Yet another deadly prison uprising in Mexico
The latest grim manifestation of the unrelenting prison crisis in Latin America comes from the northern Mexican state of Nuevo León, where authorities confirmed Oct. 10 that 16 inmates were killed, and 25 wounded, in an uprising at the Penal de Cadereyta facility. Prison riots in Mexico are often related to struggles between rival narco-gangs, but this one started as an inmate protest over abysmal conditions at the overcrowded state lock-up. Prisoners took guards hostage to press such basic demands as adequate food and water. One prisoner was killed in fighting with guards before the state police were sent in. The inmates erected barricades of matresses and set them on fire, prompting police to respond with lethal force.
There were signs enough that trouble was brewing at Cadereyta. A similar protest at the facility on March 27 resulted in four killed and some 20 wounded. That was prompted by the authorities' move to have inmates submit to x-ray searches to crack down on contraband entering the facility. Back in October 2011, a clash at the prison left seven dead and 12 wounded.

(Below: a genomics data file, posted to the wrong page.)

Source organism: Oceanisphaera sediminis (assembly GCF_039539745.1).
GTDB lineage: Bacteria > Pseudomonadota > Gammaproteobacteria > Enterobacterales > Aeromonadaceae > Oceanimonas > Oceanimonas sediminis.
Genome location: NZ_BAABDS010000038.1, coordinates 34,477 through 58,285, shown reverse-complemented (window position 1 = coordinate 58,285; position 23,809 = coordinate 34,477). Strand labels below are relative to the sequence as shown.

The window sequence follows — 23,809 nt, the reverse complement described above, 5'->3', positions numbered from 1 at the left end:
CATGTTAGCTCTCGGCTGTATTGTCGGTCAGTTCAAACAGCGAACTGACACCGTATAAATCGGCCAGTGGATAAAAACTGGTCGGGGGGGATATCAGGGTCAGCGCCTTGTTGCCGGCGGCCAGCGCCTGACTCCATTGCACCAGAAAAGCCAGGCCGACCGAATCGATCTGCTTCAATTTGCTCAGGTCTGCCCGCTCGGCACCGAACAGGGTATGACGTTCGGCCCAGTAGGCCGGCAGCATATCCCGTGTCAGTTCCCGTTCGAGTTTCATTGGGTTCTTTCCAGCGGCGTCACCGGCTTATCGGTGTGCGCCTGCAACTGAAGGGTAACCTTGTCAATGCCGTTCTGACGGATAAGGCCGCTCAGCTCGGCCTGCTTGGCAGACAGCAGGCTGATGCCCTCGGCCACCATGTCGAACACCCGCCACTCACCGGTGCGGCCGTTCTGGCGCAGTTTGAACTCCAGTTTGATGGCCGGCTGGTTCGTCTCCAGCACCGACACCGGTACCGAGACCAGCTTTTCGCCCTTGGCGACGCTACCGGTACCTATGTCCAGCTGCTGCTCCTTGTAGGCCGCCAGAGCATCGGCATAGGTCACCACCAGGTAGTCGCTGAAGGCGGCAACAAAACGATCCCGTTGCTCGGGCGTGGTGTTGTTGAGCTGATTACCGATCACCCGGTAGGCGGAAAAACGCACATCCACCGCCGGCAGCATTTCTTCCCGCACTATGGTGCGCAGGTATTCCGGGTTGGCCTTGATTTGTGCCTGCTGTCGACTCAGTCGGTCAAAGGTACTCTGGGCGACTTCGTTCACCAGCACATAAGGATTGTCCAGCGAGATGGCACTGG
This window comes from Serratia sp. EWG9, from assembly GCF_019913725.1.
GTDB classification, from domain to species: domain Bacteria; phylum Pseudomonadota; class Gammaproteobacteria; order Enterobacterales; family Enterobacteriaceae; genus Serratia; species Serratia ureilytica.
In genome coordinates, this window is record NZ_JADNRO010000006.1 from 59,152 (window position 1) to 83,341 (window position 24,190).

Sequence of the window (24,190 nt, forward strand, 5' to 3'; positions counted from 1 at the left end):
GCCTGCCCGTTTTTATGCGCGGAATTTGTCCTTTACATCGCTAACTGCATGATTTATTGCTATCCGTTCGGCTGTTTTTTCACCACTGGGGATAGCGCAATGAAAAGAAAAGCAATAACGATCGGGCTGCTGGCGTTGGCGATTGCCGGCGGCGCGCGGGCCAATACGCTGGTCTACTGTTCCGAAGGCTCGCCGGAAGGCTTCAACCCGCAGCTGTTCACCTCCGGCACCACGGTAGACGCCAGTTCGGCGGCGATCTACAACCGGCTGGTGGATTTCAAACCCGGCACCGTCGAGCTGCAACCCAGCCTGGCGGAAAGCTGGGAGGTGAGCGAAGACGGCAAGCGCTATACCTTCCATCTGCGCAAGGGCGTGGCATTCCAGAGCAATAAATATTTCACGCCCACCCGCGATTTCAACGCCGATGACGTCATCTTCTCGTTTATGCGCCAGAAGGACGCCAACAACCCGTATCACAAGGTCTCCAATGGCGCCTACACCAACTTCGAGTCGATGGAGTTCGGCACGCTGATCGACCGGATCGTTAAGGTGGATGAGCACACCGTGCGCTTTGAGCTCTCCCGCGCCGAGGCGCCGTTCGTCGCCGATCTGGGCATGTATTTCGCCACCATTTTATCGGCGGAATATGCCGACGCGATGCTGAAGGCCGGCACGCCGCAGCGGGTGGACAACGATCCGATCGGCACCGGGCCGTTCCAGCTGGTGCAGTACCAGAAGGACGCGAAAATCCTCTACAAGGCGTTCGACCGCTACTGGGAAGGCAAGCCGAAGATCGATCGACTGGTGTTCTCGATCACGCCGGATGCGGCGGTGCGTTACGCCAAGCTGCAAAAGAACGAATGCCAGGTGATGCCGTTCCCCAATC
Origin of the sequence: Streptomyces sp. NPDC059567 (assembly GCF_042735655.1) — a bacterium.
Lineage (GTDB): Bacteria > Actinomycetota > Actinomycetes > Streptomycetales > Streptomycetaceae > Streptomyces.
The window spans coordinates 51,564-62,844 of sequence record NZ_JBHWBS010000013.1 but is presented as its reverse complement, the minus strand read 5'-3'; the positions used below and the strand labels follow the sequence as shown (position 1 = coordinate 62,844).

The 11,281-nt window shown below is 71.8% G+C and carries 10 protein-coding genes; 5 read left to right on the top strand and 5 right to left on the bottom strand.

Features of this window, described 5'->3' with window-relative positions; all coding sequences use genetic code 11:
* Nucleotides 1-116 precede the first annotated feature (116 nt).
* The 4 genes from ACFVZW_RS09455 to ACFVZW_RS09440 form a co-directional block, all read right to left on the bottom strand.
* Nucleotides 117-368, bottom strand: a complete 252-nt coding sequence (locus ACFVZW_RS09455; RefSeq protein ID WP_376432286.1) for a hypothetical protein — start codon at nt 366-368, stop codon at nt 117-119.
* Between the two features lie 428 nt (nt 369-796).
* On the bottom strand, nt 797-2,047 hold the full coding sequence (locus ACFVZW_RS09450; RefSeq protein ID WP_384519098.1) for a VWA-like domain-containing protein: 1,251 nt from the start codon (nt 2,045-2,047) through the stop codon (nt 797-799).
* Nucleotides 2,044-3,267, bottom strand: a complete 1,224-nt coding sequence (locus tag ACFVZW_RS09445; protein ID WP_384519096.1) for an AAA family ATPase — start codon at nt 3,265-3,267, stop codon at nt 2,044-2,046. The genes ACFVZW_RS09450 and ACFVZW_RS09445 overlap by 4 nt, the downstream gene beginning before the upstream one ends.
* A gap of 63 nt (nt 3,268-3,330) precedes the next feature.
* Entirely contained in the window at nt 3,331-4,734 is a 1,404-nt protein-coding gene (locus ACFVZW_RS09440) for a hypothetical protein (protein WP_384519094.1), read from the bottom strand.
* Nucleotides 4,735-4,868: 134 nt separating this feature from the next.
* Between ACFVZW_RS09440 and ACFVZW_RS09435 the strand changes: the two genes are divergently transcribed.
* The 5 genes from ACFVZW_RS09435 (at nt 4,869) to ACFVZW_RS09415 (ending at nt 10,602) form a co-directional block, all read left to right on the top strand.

The town of Cadereyta was also the scene of one of the worst massacresin Mexico's ultra-violent cartel wars back in 2012. In May of the year, 49 people were decapitated, mutilated and left in plastic bags on the side of the highway through town. It remains unclear today whether the massacre was carried out by the Zetas or the Gulf Cartel, the rival outfits fighting for control of Nuevo León.
After this latest prison massacre, the local Consejo Cívico (Civil Council), a citizens' group demanding government accountability, protested the use of force as premature, and charged that authorities did not make sufficient effort to open dialogue with the rebel inmates. The statement noted that in the two years since Gov. Jaime "El Bronco" Rodríguez Calderón took office in Nuevo León, the state's prisons have seen 73 inmates killed in five violent incidents—compared to a total of 67 over the six years of the previous administration.
Ironically, Rodríguez Calderón was elected as a gadfly and outsider (he ran as an indpendent, a rare thing in Mexico), who said he would put an end to the chronic narco-violence in Nuevo León.